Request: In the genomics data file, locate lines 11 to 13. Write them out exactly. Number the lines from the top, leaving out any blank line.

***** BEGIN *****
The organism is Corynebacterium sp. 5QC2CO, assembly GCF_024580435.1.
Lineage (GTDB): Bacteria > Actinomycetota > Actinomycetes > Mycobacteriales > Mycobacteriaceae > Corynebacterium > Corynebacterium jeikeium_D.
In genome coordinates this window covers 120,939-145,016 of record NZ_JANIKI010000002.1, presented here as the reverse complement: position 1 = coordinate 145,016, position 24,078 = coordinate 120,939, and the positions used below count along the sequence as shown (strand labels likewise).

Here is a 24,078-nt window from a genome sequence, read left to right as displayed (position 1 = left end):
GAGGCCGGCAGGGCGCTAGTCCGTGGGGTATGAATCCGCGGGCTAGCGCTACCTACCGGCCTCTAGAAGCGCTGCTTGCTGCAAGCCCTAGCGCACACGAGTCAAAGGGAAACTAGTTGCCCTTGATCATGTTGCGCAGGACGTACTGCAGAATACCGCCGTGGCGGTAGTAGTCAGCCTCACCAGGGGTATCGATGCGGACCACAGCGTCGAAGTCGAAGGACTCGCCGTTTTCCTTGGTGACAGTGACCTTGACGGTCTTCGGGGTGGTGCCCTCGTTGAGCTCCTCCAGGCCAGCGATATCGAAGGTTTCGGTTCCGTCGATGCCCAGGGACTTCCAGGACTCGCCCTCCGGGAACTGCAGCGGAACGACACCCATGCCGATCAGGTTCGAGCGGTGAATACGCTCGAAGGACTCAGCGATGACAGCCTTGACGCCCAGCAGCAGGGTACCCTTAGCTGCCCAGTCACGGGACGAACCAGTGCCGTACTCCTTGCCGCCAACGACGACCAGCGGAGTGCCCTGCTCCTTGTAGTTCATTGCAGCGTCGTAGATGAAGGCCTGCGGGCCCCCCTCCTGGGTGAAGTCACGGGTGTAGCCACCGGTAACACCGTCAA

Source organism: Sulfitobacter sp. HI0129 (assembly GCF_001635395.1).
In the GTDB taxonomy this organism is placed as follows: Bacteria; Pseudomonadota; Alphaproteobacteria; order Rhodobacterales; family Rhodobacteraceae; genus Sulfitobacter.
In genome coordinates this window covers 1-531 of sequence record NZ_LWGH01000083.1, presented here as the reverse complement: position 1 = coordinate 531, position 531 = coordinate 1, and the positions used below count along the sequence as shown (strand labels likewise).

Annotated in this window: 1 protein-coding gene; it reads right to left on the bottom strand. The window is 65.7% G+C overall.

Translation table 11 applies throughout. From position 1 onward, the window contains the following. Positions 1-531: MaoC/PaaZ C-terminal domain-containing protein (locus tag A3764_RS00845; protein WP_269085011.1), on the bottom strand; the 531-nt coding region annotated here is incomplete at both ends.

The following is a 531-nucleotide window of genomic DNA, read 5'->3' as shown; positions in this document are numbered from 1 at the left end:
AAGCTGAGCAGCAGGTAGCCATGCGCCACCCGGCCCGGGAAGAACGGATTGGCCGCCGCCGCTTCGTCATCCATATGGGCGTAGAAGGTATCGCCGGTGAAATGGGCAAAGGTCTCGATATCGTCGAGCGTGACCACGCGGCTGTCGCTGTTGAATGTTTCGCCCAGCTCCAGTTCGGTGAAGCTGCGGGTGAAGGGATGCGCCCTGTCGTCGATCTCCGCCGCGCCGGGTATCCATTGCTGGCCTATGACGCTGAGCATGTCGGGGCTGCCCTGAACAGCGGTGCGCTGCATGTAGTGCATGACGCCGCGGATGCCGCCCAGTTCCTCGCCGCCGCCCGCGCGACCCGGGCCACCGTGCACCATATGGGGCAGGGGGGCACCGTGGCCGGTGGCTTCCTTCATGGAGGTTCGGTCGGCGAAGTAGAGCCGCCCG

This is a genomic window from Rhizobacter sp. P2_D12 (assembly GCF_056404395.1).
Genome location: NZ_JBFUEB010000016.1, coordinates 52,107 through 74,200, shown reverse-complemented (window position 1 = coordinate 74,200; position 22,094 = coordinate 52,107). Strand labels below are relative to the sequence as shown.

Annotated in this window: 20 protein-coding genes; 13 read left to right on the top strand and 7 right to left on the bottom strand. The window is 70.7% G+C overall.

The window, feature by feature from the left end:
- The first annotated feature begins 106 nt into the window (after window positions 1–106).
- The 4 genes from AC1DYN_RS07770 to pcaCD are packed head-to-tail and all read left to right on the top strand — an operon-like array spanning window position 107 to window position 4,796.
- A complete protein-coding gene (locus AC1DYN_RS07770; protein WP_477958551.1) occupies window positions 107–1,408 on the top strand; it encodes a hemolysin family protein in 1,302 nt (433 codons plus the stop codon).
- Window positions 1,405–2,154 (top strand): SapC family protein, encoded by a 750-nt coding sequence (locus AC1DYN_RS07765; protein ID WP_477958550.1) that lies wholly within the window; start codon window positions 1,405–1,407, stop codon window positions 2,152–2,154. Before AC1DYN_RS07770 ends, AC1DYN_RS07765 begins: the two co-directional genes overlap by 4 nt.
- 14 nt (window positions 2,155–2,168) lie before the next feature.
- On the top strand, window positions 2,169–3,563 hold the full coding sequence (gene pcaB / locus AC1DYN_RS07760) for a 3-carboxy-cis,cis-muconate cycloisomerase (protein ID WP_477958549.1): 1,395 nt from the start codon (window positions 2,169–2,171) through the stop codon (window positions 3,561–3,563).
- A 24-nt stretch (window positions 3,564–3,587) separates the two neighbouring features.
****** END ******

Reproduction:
The following is a 531-nucleotide window of genomic DNA, read 5'->3' as shown; positions in this document are numbered from 1 at the left end:
AAGCTGAGCAGCAGGTAGCCATGCGCCACCCGGCCCGGGAAGAACGGATTGGCCGCCGCCGCTTCGTCATCCATATGGGCGTAGAAGGTATCGCCGGTGAAATGGGCAAAGGTCTCGATATCGTCGAGCGTGACCACGCGGCTGTCGCTGTTGAATGTTTCGCCCAGCTCCAGTTCGGTGAAGCTGCGGGTGAAGGGATGCGCCCTGTCGTCGATCTCCGCCGCGCCGGGTATCCATTGCTGGCCTATGACGCTGAGCATGTCGGGGCTGCCCTGAACAGCGGTGCGCTGCATGTAGTGCATGACGCCGCGGATGCCGCCCAGTTCCTCGCCGCCGCCCGCGCGACCCGGGCCACCGTGCACCATATGGGGCAGGGGGGCACCGTGGCCGGTGGCTTCCTTCATGGAGGTTCGGTCGGCGAAGTAGAGCCGCCCG

This is a genomic window from Rhizobacter sp. P2_D12 (assembly GCF_056404395.1).